Why Do We Keep Trying to Replicate "The Office" Online?

If we continue talking about "the office" when we look at working in a virtual environment, aren't we in danger of not letting go of our previous mindset? 

“We’re introducing flexible working. People can now work from home.”


One of the first questions that comes to mind when hearing this announcement (after a bit of relief for some, panic for others and “so what” from someone else) is “What will we need to do to continue feeling like we’re in the office together?”

I think we’ve been asking ourselves the wrong question all along.

We’re ready to move away from, “What do we need to do to feel like we’re in the office together?” and towards, “What do we need to do to continue enjoying working together and working at our best?”

Some of the answers to “How can we continue feeling like we’re in the same physical space?” are irrelevant because:

(1) We’re not in the same physical space, so why are we hanging onto the assumption that we need to feel collocated to collaborate and

(2) The question can leave us longing for a way of working which is “just as good” as the office, instead of taking the opportunity to improve how we work.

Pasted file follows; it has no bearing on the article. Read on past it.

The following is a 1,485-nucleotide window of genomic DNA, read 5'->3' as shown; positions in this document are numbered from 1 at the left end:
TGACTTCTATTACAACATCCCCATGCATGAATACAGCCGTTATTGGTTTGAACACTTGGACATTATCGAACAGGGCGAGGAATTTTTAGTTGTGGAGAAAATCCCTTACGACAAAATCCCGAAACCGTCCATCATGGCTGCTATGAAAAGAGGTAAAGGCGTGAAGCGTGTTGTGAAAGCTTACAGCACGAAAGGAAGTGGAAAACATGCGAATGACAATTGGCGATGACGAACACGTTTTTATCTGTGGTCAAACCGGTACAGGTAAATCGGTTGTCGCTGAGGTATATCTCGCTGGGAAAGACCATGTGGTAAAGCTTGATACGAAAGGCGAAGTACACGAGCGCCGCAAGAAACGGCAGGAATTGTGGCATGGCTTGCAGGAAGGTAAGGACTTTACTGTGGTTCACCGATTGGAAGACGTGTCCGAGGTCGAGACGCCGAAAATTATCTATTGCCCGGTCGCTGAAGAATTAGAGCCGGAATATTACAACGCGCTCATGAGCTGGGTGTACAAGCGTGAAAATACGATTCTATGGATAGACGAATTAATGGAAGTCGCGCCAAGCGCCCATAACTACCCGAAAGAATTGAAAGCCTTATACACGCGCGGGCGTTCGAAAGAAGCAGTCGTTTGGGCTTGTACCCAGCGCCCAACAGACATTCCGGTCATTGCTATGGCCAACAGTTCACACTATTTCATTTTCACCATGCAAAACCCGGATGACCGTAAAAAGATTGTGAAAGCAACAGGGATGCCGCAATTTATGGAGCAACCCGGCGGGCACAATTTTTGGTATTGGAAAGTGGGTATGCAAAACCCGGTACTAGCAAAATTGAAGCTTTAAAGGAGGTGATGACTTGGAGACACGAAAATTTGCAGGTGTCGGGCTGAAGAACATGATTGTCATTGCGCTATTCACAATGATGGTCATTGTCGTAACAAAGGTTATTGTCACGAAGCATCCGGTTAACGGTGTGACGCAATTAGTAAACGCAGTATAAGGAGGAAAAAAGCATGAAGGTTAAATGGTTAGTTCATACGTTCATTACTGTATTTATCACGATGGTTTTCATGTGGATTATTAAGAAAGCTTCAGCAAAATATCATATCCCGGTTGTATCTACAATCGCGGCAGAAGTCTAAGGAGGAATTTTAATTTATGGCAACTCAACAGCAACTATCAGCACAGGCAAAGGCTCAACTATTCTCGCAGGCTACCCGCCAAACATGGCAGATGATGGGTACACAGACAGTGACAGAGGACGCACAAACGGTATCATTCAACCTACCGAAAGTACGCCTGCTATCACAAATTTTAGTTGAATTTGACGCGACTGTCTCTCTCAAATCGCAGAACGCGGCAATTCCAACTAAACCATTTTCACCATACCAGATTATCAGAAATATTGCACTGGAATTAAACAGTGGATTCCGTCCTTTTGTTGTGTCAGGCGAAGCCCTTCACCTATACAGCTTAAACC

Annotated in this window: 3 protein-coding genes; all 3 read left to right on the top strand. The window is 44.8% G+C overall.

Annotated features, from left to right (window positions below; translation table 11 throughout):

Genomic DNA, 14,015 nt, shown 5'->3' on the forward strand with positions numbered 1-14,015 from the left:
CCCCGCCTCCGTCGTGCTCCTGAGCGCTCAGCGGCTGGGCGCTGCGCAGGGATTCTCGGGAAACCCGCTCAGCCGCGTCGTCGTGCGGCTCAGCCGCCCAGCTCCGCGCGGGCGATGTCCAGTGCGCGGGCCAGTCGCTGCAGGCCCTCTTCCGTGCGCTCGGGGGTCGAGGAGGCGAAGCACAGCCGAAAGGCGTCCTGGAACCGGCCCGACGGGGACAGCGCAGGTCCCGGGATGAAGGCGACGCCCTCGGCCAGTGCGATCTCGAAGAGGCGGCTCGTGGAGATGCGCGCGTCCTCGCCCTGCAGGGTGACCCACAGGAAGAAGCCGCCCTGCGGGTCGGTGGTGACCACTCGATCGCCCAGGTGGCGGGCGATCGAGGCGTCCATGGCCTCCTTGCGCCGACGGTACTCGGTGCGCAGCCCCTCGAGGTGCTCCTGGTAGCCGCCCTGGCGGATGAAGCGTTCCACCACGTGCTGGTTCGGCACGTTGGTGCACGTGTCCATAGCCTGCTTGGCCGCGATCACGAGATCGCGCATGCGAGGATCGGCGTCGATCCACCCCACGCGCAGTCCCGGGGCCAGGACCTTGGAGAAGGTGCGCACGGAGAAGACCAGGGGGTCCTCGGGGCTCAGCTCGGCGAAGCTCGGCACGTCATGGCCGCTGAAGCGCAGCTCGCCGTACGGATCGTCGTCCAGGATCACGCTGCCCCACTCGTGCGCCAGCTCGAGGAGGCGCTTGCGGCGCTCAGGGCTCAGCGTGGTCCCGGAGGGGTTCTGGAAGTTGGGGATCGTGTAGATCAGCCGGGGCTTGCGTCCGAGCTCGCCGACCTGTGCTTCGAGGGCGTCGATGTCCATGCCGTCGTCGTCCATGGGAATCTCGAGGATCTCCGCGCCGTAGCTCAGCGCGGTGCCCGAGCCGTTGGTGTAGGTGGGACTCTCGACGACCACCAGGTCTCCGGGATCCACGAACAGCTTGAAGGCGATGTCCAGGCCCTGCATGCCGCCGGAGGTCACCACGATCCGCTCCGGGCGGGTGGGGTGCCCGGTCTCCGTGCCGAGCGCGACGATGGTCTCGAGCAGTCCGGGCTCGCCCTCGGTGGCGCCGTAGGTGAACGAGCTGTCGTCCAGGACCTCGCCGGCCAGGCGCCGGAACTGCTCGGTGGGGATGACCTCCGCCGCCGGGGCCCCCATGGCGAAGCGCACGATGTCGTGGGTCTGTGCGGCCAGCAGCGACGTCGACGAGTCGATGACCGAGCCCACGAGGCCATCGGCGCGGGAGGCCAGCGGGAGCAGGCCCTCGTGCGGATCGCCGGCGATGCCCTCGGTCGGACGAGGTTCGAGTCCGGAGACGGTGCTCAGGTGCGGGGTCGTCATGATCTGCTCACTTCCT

I know, I know.

The office is still the world we know best, so it’s difficult to stop designing current processes and ways of connecting that do not mirror the collocated space. I’m guilty of that myself. When I work from home and feel like connecting with others, I “go” to the Virtual Team Talk online co-working space, and place my avatar next to someone else’s little circle.

Just mirroring the physical proximity I associate with working along someone else, helps me feel like I’m no longer working alone. At the same time, I appreciate the ease with which I can place my avatar in another room and shut the door, without the fear of offending anyone. That’s certainly an improvement on the collocated space.

If we move away from trying to replicate the office and just ask,

What’s working well now that we can sustain?
What do we need to change to adapt?

we’ll begin to pinpoint what’s helping us to work well together. Then, if for some reason (of which there might be many), we decide that rather than being dispersed, we need to work shoulder to shoulder in Headquarters, we’ll have discovered new ways of working that can be just as useful in the collocated space.

The challenge is not, “How can we work together remotely?” The challenge is: “How do we work together well?”